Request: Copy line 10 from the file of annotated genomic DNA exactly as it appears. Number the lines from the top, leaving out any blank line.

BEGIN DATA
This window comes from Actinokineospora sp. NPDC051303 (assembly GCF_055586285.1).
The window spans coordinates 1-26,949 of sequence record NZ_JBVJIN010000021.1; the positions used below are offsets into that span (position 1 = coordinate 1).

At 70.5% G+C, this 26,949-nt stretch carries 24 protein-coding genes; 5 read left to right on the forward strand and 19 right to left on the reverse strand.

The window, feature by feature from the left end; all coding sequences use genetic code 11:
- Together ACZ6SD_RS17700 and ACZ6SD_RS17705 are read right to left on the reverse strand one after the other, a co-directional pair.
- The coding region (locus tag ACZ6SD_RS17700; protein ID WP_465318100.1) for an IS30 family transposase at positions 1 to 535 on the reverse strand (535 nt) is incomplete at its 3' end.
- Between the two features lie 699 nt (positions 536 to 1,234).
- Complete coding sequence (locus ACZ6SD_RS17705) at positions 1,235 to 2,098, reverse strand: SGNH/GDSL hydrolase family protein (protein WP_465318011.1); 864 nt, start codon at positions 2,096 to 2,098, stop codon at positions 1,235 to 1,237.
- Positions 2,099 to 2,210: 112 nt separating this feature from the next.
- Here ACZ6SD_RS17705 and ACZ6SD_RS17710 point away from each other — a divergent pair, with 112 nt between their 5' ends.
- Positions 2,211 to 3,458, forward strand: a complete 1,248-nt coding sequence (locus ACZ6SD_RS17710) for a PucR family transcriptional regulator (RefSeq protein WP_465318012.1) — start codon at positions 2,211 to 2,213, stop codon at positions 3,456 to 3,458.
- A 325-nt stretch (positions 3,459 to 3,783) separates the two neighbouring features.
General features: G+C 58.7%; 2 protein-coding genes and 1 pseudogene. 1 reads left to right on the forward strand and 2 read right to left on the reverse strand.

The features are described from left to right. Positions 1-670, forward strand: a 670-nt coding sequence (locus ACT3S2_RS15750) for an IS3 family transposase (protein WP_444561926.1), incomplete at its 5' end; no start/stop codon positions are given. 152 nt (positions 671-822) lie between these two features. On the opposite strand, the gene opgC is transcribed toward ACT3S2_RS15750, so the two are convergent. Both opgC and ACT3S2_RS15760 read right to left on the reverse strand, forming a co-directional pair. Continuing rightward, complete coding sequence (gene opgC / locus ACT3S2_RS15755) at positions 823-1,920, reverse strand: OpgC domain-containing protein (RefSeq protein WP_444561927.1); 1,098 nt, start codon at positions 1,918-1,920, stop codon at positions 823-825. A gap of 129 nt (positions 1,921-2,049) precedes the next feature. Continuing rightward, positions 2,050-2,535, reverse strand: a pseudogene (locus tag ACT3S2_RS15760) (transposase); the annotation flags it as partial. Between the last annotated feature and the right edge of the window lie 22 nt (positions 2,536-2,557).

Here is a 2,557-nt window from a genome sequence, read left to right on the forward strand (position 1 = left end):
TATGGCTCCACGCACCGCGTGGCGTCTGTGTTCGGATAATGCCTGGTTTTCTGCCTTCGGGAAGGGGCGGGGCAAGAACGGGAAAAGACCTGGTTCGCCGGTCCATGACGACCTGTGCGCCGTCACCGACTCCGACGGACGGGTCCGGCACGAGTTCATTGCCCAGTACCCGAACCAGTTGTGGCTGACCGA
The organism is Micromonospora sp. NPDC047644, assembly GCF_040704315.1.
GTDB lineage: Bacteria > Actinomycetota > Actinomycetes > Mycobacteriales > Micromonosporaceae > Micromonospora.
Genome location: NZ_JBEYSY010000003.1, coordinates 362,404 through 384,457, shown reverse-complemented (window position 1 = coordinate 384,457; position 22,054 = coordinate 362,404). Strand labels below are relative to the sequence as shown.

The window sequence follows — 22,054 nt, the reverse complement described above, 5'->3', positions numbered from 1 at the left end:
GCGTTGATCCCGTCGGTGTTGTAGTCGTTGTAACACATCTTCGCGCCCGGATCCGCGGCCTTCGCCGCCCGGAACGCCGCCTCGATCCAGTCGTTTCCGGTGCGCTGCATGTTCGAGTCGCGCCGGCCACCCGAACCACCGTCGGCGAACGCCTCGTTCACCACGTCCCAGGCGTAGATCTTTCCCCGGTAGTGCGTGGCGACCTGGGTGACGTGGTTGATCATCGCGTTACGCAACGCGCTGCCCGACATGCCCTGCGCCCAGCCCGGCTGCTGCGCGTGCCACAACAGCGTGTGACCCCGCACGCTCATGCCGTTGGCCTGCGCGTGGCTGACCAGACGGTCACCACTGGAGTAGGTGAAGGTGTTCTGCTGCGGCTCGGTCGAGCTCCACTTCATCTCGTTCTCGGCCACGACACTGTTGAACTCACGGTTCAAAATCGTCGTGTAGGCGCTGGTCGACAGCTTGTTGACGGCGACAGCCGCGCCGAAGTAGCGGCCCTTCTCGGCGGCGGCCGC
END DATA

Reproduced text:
- Here ACZ6SD_RS17705 and ACZ6SD_RS17710 point away from each other — a divergent pair, with 112 nt between their 5' ends.